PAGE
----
1. Thank you Tish – yes the insurance is coming beating at all our doors. I know what you mean about the dredging but it has helped on the Levels for centuries and the EA knows the gulf stream is going wonky due to global warming – its been predicted for years but obviously has done nothing about it.
      I guess we all thought the Maldives would go under first.

  6. I saw David Cameron on the news this morning sprouting on about money being no object…he might regret he said that. I thought the British government had no money left. We’ve been seeing a lot of coverage of the floods here. It must be so awful for the people who have been affected. Stay dry and safe mrsc.

    1. Thanks – were pretty well ok here save soggy ground but it has been utterly horrid for those affected. Still is and no end in sight.
      At least we’re paying an Aussie upward of £720,000 to destroy the Chilterns with a train that will save 20 minutes only on a trip to Birmingham.

  7. I watch it in the news. It is a desaster.
    Same happened in 2013 in Mid-Europe… and before that in 2002… So far it looks like there is nothing more to left for governments and people than just to re-act.

      1. You’re right. Italy had to fight immense floodings during the last years as well. If it doesn’t happen right before your door, it is out of your radar the minute it is out of the news…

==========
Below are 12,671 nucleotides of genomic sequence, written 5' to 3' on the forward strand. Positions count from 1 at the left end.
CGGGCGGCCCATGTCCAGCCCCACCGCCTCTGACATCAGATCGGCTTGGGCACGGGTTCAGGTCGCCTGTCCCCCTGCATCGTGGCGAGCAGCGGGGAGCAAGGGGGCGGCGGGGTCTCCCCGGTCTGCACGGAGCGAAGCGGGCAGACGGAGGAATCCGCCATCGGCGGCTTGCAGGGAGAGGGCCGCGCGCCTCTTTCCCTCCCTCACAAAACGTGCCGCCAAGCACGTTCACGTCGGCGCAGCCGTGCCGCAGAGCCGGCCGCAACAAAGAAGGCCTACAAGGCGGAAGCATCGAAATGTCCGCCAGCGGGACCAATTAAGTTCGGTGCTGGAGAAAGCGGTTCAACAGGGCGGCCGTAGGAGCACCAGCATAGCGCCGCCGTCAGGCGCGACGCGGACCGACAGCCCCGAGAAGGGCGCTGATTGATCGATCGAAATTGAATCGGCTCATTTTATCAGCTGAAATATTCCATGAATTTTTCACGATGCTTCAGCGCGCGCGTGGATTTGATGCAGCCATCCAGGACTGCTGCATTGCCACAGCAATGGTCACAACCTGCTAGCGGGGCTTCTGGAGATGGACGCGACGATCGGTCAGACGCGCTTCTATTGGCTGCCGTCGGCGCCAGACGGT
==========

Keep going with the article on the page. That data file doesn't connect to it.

1. That is so so sad about NOLA. I’ve been there once pre Katrina and loved the place. I guess as a tourist I wouldn’t notice so much difference about the real lives that have been affected.

      1. You would notice if you drove even 10 minutes to the lower lying parish’s where the levy broke. After so many years it’s a disgrace. I hope this does not happen in your world.

      2. Exactly and that is what is the saddest of all. These areas look like a bomb went off. It’s really ignorant.

  8. It’s hard to believe all these photos we’re seeing of flooding are ENGLAND.
    And it doesn’t stop raining, just as it doesn’t stop snowing here — but the constant snows in New England are not the unprecedented and destructive events that your floods are. (Not that they’re pleasant, but they’re not comparable.)
    I’m keeping my eyes fixed on your crocuses —

  9. 😦 So frightening. Part of me says this is just out and out wrong, we are the modern world! Another part says it isn’t wrong, we cannot control nature. Either way, I hope these waters recede quickly, my heart aches for everyone affected by this flooding.